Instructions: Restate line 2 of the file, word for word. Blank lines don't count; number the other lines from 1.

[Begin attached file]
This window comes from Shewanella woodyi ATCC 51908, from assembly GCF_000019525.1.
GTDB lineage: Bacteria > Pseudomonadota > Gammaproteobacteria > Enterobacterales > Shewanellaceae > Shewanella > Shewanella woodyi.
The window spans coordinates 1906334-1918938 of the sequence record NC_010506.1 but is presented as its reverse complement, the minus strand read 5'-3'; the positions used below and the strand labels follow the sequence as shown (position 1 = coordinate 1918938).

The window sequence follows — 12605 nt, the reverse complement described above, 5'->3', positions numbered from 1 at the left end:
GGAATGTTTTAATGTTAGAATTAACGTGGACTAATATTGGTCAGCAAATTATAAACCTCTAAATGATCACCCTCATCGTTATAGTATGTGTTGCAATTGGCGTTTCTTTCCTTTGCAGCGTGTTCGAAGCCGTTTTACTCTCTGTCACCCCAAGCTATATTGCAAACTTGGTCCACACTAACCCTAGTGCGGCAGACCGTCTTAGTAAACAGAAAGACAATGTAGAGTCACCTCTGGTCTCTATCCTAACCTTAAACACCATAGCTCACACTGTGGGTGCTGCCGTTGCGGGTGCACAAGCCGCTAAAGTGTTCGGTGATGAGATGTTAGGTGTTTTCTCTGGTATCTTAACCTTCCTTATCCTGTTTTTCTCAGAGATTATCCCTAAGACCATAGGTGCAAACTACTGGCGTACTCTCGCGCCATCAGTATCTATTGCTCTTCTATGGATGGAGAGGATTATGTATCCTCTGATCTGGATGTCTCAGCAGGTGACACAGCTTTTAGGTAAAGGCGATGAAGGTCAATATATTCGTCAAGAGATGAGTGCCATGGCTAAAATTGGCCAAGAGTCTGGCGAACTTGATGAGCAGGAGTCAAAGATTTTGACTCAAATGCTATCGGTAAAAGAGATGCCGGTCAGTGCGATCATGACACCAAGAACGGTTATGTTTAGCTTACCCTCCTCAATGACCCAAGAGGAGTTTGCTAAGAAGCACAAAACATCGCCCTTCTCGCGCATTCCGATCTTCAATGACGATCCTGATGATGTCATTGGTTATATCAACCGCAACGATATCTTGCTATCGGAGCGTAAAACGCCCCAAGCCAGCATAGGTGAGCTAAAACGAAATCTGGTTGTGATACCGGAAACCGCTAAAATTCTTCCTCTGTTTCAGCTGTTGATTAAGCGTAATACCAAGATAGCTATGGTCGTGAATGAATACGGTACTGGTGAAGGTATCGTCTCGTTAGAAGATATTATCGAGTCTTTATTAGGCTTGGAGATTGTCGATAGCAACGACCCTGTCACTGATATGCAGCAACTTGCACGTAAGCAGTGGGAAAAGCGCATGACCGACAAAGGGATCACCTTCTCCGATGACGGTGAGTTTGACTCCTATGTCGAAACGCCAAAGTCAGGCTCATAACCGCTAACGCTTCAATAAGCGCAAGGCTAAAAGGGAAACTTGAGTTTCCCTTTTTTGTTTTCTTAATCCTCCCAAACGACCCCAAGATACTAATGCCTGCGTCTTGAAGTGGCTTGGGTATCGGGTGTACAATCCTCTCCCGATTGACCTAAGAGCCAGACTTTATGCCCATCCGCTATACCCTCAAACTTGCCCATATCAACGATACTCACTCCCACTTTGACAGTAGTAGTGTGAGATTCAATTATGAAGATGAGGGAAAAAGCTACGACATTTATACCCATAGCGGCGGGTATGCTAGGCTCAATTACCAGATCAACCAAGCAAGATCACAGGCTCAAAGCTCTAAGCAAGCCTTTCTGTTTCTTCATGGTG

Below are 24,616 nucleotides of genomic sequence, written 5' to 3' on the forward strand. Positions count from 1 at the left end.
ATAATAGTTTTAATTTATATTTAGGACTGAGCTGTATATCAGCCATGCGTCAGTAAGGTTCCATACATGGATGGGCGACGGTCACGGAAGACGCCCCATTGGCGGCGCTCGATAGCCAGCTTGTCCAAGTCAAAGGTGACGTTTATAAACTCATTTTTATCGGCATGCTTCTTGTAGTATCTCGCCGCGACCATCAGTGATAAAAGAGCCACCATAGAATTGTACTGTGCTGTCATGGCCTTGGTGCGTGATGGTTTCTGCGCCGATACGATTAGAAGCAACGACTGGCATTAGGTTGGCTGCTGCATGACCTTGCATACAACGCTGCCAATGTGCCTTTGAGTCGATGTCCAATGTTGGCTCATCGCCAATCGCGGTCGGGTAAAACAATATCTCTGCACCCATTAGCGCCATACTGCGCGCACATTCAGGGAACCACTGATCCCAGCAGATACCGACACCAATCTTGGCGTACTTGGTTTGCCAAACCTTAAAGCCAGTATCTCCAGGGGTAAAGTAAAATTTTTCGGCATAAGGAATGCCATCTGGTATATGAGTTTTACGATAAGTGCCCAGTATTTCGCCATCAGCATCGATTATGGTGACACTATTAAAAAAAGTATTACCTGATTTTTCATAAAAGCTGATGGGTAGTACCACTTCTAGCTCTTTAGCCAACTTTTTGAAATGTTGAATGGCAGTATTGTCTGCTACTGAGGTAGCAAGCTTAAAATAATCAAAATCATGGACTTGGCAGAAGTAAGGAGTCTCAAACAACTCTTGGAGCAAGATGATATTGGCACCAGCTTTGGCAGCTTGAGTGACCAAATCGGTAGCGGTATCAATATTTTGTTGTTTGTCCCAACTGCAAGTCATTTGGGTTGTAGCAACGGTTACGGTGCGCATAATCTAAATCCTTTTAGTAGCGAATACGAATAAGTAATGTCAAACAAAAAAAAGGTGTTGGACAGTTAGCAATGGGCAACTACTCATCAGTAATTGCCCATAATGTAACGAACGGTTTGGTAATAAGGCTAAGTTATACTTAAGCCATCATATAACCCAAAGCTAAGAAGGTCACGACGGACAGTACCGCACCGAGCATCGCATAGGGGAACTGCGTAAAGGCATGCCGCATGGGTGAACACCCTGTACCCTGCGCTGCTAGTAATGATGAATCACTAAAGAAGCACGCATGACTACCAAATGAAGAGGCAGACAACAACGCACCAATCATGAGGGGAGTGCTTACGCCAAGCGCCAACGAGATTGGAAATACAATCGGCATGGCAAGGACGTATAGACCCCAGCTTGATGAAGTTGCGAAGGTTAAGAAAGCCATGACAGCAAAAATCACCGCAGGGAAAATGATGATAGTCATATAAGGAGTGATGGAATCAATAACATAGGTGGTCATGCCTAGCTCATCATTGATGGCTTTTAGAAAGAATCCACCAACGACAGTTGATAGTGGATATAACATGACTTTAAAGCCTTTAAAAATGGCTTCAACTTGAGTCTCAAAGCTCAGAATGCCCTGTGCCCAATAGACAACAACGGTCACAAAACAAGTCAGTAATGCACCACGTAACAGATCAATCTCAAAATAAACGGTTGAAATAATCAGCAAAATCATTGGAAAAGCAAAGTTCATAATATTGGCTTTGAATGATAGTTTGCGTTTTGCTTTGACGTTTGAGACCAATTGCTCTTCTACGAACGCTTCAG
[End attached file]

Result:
GTDB lineage: Bacteria > Pseudomonadota > Gammaproteobacteria > Enterobacterales > Shewanellaceae > Shewanella > Shewanella woodyi.